Successful delivery of information technology in the NHSBMJ 2011; 343 doi: https://doi.org/10.1136/bmj.d6663 (Published 24 October 2011) Cite this as: BMJ 2011;343:d6663
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As clinical anaesthetists we welcome wholeheartedly this latest initiative to better integrate information systems into direct clinical care; and are delighted to see it endorsed by our own Royal College (RCoA).
Delivering information to, and handling information from anaesthetists is probably one of the most challenging (& unfortunately neglected) areas for information technology within the NHS, but is absolutely fundamental to both patient safety and quality of care.
During the peri-operative period we require rapid, easy & often simultaneous access to multiple data sources, including laboratory investigations, images, reports, prescriptions, guidelines & protocols. Sequential database access, with time-consuming navigation of individual search & security pathways, is too slow and distracts from real-time care of the unconscious patient. 'Topsy-grown' information systems consisting of secure data silos, frustrate both anaesthetists & good patient care alike.
We suggest that newly-appointed chief clinical information officers focus on optimising information flows for anaesthetists. This novel approach would automatically better integrate and better interface key hospital data systems, and in doing so help finally realise the true potential of information technology in the delivery of better healthcare for all.
Mark Davies FRCA
Royal Liverpool & Broadgreen University Hospitals NHS Trust.
No external funding and no competing interests declared.
Competing interests: No competing interests
Formal Clinical Information Roles in the NHS
The editorial by Altmann and Michael sketches some current thinking on a new formal clinical contribution to ‘the delivery of information technology in the NHS’. The model is based on US developments where a clinician is employed typically as a ‘medical’ information officer, responsible to the management team and given status by the US jargon designation ‘Chief’. There is a web-based magazine for such staffs (www.cmiomagazine.com/). The adoption of this terminology in the UK seems less appropriate, excepting Dr Altmann’s recent status, and arguably serves to narrow the consideration of other creative possibilities. In particular, as the authors’s indicate from their own experience of (‘rudimentary’) IT systems, there has been a small but effective clinical contribution to IT in secondary care in the NHS for more than thirty years, for example in Nephrology.1 This was largely developed at departmental level with an emphasis on software, when whole hospital IT was focussed particularly on hardware. Experience in Nephrology, one source of Dr Altmann’s expertise, is that major facilitation of departmental clinical processes, and patient management, can be achieved through well-designed information systems.2 The clinical departmental IT literature is very small, despite some scoping of multidisciplinary functions.3 The basis of departmental experience in secondary care was the unacknowledged effort of local senior staff acting as departmental ‘CIOs’, for whom no category of formal NHS activity has been available.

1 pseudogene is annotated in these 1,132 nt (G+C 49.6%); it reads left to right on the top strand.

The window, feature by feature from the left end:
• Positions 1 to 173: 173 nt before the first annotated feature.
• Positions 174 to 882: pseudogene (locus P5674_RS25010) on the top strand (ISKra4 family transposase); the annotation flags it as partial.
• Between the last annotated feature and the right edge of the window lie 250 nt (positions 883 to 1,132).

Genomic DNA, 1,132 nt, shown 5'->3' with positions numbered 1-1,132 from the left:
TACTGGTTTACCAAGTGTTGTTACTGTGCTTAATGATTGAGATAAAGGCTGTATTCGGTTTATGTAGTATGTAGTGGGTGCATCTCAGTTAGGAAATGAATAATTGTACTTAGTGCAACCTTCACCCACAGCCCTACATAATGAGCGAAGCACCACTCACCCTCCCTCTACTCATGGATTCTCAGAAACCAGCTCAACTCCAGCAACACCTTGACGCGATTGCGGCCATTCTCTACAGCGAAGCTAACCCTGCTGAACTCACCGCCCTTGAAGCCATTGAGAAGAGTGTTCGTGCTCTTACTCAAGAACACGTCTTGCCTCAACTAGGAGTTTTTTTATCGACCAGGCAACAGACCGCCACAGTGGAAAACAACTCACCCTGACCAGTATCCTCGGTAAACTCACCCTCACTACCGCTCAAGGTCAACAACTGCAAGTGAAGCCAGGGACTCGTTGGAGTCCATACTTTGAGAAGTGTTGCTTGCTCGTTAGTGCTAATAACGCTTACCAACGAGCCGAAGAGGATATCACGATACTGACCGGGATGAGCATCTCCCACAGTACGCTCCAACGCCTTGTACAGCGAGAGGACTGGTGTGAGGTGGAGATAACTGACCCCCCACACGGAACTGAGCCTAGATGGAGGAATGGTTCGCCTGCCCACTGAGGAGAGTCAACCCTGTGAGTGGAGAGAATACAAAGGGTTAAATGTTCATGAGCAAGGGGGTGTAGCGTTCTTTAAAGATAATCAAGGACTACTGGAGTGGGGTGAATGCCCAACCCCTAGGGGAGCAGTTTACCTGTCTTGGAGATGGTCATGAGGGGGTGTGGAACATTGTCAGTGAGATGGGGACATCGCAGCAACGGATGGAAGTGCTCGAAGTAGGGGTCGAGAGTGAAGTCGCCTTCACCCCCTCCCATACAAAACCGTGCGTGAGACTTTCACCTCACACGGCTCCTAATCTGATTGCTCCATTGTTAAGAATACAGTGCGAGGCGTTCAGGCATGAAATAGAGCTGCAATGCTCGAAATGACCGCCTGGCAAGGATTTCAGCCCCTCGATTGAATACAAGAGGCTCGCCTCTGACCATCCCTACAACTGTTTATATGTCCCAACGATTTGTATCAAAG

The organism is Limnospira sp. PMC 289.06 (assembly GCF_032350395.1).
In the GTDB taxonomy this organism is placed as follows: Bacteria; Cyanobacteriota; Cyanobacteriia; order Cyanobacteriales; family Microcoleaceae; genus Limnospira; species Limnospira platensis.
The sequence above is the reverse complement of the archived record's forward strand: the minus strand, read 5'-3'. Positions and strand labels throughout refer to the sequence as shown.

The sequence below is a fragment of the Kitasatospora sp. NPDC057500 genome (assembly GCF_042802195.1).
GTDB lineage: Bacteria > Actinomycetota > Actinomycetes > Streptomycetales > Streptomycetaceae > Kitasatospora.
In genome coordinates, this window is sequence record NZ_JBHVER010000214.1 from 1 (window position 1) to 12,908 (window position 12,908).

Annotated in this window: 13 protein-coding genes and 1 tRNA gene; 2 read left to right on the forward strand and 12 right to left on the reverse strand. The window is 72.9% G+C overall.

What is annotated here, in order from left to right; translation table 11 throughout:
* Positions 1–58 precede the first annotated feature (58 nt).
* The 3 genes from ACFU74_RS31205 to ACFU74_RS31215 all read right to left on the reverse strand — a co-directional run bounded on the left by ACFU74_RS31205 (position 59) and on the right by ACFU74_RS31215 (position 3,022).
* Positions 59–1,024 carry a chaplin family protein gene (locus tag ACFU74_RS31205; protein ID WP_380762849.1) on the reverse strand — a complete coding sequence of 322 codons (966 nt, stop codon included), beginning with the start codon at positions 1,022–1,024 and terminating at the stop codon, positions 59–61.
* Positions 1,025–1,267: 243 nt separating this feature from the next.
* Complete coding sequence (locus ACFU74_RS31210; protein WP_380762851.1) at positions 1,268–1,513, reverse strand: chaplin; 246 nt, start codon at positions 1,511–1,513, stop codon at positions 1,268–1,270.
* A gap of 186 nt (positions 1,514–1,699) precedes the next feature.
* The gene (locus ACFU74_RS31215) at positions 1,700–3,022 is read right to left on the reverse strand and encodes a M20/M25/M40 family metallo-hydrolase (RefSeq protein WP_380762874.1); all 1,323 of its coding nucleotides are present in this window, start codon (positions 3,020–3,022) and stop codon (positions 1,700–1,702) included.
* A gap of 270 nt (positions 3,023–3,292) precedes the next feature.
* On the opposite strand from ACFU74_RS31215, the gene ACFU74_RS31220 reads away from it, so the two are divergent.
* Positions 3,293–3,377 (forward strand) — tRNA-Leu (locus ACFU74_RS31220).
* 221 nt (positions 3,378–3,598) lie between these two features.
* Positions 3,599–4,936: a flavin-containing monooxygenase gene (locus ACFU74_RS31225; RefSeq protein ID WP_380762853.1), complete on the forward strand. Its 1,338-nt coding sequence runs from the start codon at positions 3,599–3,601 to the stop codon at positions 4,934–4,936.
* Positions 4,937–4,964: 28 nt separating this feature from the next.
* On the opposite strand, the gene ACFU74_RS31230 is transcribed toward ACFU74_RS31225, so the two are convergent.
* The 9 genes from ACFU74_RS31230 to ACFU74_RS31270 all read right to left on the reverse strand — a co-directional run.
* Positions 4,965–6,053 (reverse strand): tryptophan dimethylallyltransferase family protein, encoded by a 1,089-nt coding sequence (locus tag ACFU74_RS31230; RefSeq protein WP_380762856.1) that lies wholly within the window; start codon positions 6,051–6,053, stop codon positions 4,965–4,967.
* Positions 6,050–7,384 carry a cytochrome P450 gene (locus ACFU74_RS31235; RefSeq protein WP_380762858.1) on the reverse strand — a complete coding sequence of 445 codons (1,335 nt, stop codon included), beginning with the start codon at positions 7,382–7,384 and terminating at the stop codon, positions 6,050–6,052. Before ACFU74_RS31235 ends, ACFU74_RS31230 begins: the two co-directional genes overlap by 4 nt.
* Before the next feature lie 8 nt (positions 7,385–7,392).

The contemporary incentives for IT development remain greatest at whole hospital level. The delivery of generic Trust-wide IT solutions for laboratory, ward administration, personnel and business information purposes would no doubt be advanced by (C)CIOs as described. Those staff will probably come from clinical departments, where they are likely to have developed their IT background and made some informatics contribution already. Trust IT inevitably concentrates on generic requirements that do not necessarily fit to the remarkably diverse activities of specialist departments. Arguably, what is required is a formal acknowledgement in the NHS that a sessional commitment to IT/informatics can form an established part of job planning and contracts for all staff, not just whole trust CIOs. By mobilising such interest at departmental level the penetration of IT into clinical practice could be enhanced by reputation and the intimate familiarity with clinical requirements. The better informed melding of trust generic systems and departmental routines would be a special advantage.5 The multi-consultant departments of current practice are a very suitable base from which an interested colleague should be able to develop, formally, IT interests to the general benefit (although other staffs might well wish to participate). This more general model of CIO status allows for the development of clinical IT as a discipline with the knowledge, skill and experience that will be required. The growing awareness of the need for formal clinical IT roles in the NHS can be developed more generally than the US model, to create a clinical IT culture that will inform both generic and specialist system requirements for the future.
1 Will EJ. Computing in Nephrology. Int J Artif Org 1987;10(4):213-215
2 Simpson K, Gordon M.. The anatomy of a clinical information system. BMJ 1998;316:1655-8
3 Greenhalgh T. Role of routines in collaborative work in healthcare organisations. BMJ 2008;337:a2448.
4 Vedvik E, Tjora AH, Faxvaag A. Beyond the EPR: Complementary roles of the hospital-wide electronic health record and clinical departmental systems. BMC Medical Informatics and Decision Making. 2009,9:29
5 Lenz R, Reichert M. IT support for healthcare processes– premises, challenges, perspectives. Data and Knowledge Engineering 2007;61:39-58
Competing interests: No competing interests